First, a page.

To describe the kingdom of God, Jesus teaches in parables. In Sunday’s gospel Jesus focuses on how seeds grow — the future within them. Just a few verses earlier, Jesus explains the seed is the word, his message (Mark 4.14). How does Jesus’ word grow in us?
Every parent knows a child develops, begins to recognize faces, creeps, then crawls, and eventually walks. Our DNA wires us for unfolding development from fetus to full height and insight.
Preschool and kindergarten children take in everything they see, hear, taste, touch. God is magic or a big parent person. By primary age children’s brains develop concrete thinking power. They chain stories together “and then, and then” and in middle school become increasingly industrious learners of the concrete world.
Not until the teen and high school years does the brain develop abstract thinking skills that give us the capacity to interpret bible stories and symbols and explore doctrinal concepts.
As older adolescents, we may begin questioning our faith tradition. Leaving home, college classes, church scandals, a friend or family member’s death may challenge us to sort through what we believe, value, and stand for personally. Doing a faith selfie takes time. Working through who I am, what I will do, and who I love may absorb the 20s and 30s. Individuals tend to “either-or” thinking in these years. Many people stay at this stage of faith and identify with people like themselves.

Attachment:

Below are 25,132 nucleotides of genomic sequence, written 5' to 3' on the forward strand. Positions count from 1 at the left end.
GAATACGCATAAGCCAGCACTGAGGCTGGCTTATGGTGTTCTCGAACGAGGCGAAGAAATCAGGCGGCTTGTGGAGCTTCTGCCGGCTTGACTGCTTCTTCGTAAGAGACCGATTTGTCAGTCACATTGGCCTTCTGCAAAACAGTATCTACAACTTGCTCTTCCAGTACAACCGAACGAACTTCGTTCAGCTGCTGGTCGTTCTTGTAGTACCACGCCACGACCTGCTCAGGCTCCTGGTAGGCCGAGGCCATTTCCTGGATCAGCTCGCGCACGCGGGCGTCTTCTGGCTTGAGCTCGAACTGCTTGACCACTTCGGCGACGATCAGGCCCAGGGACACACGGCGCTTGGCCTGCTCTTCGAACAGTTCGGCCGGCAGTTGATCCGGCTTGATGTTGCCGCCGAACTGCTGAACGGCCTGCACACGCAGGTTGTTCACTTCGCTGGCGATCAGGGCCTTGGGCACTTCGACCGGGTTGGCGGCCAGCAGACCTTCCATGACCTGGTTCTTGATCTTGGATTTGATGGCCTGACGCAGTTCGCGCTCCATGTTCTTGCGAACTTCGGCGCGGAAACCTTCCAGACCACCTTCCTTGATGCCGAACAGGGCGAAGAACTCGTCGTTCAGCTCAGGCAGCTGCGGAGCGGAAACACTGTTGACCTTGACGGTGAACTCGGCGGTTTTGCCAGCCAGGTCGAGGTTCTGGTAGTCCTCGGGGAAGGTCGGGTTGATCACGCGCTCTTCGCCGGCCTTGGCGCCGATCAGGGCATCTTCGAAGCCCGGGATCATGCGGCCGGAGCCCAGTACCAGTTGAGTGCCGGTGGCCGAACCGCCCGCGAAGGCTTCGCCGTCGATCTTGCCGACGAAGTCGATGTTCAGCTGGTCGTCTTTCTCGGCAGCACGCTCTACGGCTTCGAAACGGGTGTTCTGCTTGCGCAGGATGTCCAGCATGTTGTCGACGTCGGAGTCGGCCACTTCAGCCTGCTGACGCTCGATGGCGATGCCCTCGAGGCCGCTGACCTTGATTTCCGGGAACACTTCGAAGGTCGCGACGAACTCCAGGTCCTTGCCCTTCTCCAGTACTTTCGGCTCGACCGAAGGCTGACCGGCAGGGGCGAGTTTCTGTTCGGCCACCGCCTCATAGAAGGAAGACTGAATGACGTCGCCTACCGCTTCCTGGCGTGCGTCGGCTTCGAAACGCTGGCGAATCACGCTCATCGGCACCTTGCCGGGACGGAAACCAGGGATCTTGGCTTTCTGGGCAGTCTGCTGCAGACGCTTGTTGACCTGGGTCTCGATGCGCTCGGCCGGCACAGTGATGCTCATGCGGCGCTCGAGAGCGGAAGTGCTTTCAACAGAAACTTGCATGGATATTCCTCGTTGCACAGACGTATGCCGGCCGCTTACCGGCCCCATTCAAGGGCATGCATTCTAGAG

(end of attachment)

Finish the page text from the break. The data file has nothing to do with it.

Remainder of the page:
In later decades of life many become generative Christians, secure enough in their faith and values to listen to others who differ and even be changed by them. They are “both-and” thinkers who live their faith and widen their views by walking with and learning from others. Researchers call this stage of faith agonistic, which expresses the struggle to understand people unlike ourselves.
Some believers as they age or face death become wisdom figures, embodying the word Jesus has planted in them, inspiring and energizing those in their circles.
- What stage of faith development seems most like your own?